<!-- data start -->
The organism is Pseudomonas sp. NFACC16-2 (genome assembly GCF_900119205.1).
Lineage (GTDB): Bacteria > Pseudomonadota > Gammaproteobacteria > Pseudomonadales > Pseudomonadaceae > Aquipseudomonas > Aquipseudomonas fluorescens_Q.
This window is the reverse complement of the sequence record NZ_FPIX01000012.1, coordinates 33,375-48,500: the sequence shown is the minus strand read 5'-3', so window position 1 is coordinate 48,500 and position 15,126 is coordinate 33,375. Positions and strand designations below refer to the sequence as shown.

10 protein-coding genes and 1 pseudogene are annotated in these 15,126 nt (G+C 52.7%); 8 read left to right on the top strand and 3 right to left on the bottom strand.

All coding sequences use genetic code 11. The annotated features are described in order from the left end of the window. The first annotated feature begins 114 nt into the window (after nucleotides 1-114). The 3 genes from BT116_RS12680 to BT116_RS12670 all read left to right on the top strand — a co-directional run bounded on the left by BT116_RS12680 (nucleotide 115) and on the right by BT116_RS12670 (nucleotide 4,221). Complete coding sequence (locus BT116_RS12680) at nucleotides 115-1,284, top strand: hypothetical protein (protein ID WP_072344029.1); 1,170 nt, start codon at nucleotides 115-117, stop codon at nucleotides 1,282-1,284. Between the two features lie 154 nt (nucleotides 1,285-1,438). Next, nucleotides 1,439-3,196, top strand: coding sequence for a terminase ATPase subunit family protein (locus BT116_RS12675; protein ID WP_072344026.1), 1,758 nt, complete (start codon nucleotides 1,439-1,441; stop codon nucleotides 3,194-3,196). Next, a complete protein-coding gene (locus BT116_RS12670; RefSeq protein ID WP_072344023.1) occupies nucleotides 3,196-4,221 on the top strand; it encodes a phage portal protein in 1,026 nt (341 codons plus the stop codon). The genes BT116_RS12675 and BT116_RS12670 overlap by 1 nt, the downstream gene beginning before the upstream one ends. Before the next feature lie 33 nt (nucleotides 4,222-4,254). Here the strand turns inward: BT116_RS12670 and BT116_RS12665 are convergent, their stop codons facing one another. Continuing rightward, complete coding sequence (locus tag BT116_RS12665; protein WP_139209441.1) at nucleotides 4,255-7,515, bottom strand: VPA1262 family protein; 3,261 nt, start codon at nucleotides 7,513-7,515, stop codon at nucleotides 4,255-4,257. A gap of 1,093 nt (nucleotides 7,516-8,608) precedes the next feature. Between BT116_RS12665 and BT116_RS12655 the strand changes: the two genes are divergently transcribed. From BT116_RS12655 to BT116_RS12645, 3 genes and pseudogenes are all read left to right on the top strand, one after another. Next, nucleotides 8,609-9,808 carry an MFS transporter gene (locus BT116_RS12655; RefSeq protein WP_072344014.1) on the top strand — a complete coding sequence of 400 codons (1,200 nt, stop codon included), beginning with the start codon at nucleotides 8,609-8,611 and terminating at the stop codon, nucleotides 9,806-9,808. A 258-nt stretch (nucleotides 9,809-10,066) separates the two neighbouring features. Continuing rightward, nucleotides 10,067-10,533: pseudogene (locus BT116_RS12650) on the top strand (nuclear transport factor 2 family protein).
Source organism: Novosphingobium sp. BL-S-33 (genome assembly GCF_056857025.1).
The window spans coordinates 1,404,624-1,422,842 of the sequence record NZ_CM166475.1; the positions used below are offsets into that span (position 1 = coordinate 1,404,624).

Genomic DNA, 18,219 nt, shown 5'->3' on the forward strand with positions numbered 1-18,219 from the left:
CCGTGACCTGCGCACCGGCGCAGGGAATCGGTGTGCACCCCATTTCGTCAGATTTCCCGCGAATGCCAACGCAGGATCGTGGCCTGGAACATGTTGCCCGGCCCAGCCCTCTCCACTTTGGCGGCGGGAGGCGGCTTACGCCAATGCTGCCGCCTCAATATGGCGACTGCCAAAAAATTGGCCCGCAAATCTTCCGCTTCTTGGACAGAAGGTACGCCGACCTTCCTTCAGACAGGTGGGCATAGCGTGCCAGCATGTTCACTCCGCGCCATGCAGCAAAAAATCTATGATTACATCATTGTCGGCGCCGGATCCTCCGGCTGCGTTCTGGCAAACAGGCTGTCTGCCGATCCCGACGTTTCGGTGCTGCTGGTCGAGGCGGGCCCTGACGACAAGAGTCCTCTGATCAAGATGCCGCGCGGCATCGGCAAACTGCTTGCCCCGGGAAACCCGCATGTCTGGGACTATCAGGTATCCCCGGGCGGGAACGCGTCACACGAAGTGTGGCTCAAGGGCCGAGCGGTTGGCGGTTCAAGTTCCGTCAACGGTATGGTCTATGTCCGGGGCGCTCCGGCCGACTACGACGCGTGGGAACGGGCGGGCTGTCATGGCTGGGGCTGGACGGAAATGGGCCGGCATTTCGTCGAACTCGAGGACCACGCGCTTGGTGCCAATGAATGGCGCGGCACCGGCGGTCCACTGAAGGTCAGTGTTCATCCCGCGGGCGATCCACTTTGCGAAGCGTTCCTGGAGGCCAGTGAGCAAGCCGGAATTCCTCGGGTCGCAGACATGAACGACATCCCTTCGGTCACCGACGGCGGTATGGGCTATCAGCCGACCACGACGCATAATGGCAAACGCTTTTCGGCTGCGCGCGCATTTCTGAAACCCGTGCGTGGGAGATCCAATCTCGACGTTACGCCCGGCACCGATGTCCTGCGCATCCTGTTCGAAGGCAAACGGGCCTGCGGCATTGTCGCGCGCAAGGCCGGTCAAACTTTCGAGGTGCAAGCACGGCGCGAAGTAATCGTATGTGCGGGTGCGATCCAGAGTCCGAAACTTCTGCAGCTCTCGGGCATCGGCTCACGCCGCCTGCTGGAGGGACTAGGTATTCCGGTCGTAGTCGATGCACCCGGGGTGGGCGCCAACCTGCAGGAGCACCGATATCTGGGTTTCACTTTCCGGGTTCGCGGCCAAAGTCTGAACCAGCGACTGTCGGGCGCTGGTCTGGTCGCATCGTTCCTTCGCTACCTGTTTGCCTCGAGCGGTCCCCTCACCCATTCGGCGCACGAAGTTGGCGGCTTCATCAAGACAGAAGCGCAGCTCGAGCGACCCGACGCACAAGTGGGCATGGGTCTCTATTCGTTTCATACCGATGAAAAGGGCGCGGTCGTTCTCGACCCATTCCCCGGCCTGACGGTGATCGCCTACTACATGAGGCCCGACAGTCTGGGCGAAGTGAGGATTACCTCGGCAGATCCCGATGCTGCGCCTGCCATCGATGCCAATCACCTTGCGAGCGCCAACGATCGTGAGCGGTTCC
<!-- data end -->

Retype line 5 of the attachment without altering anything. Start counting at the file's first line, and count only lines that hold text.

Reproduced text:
All coding sequences use genetic code 11. The annotated features are described in order from the left end of the window. The first annotated feature begins 114 nt into the window (after nucleotides 1-114). The 3 genes from BT116_RS12680 to BT116_RS12670 all read left to right on the top strand — a co-directional run bounded on the left by BT116_RS12680 (nucleotide 115) and on the right by BT116_RS12670 (nucleotide 4,221). Complete coding sequence (locus BT116_RS12680) at nucleotides 115-1,284, top strand: hypothetical protein (protein ID WP_072344029.1); 1,170 nt, start codon at nucleotides 115-117, stop codon at nucleotides 1,282-1,284. Between the two features lie 154 nt (nucleotides 1,285-1,438). Next, nucleotides 1,439-3,196, top strand: coding sequence for a terminase ATPase subunit family protein (locus BT116_RS12675; protein ID WP_072344026.1), 1,758 nt, complete (start codon nucleotides 1,439-1,441; stop codon nucleotides 3,194-3,196). Next, a complete protein-coding gene (locus BT116_RS12670; RefSeq protein ID WP_072344023.1) occupies nucleotides 3,196-4,221 on the top strand; it encodes a phage portal protein in 1,026 nt (341 codons plus the stop codon). The genes BT116_RS12675 and BT116_RS12670 overlap by 1 nt, the downstream gene beginning before the upstream one ends. Before the next feature lie 33 nt (nucleotides 4,222-4,254). Here the strand turns inward: BT116_RS12670 and BT116_RS12665 are convergent, their stop codons facing one another. Continuing rightward, complete coding sequence (locus tag BT116_RS12665; protein WP_139209441.1) at nucleotides 4,255-7,515, bottom strand: VPA1262 family protein; 3,261 nt, start codon at nucleotides 7,513-7,515, stop codon at nucleotides 4,255-4,257. A gap of 1,093 nt (nucleotides 7,516-8,608) precedes the next feature. Between BT116_RS12665 and BT116_RS12655 the strand changes: the two genes are divergently transcribed. From BT116_RS12655 to BT116_RS12645, 3 genes and pseudogenes are all read left to right on the top strand, one after another. Next, nucleotides 8,609-9,808 carry an MFS transporter gene (locus BT116_RS12655; RefSeq protein WP_072344014.1) on the top strand — a complete coding sequence of 400 codons (1,200 nt, stop codon included), beginning with the start codon at nucleotides 8,609-8,611 and terminating at the stop codon, nucleotides 9,806-9,808. A 258-nt stretch (nucleotides 9,809-10,066) separates the two neighbouring features. Continuing rightward, nucleotides 10,067-10,533: pseudogene (locus BT116_RS12650) on the top strand (nuclear transport factor 2 family protein).